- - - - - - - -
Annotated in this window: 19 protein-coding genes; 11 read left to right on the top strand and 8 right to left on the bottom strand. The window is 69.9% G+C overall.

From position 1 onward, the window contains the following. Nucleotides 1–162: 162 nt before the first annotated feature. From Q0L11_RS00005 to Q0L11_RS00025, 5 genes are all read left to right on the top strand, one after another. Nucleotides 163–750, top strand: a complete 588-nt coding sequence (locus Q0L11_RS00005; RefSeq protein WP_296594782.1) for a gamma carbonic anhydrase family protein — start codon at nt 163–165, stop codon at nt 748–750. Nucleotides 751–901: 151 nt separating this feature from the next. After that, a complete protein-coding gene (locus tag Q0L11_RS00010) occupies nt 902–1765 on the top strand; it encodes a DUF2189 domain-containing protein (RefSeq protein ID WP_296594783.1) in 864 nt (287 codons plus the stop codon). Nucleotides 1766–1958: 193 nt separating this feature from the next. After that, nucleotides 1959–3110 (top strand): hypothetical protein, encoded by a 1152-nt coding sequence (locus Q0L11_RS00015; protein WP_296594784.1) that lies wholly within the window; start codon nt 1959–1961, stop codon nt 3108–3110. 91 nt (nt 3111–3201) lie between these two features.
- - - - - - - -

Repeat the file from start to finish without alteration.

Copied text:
Annotated in this window: 19 protein-coding genes; 11 read left to right on the top strand and 8 right to left on the bottom strand. The window is 69.9% G+C overall.

From position 1 onward, the window contains the following. Nucleotides 1–162: 162 nt before the first annotated feature. From Q0L11_RS00005 to Q0L11_RS00025, 5 genes are all read left to right on the top strand, one after another. Nucleotides 163–750, top strand: a complete 588-nt coding sequence (locus Q0L11_RS00005; RefSeq protein WP_296594782.1) for a gamma carbonic anhydrase family protein — start codon at nt 163–165, stop codon at nt 748–750. Nucleotides 751–901: 151 nt separating this feature from the next. After that, a complete protein-coding gene (locus tag Q0L11_RS00010) occupies nt 902–1765 on the top strand; it encodes a DUF2189 domain-containing protein (RefSeq protein ID WP_296594783.1) in 864 nt (287 codons plus the stop codon). Nucleotides 1766–1958: 193 nt separating this feature from the next. After that, nucleotides 1959–3110 (top strand): hypothetical protein, encoded by a 1152-nt coding sequence (locus Q0L11_RS00015; protein WP_296594784.1) that lies wholly within the window; start codon nt 1959–1961, stop codon nt 3108–3110. 91 nt (nt 3111–3201) lie between these two features.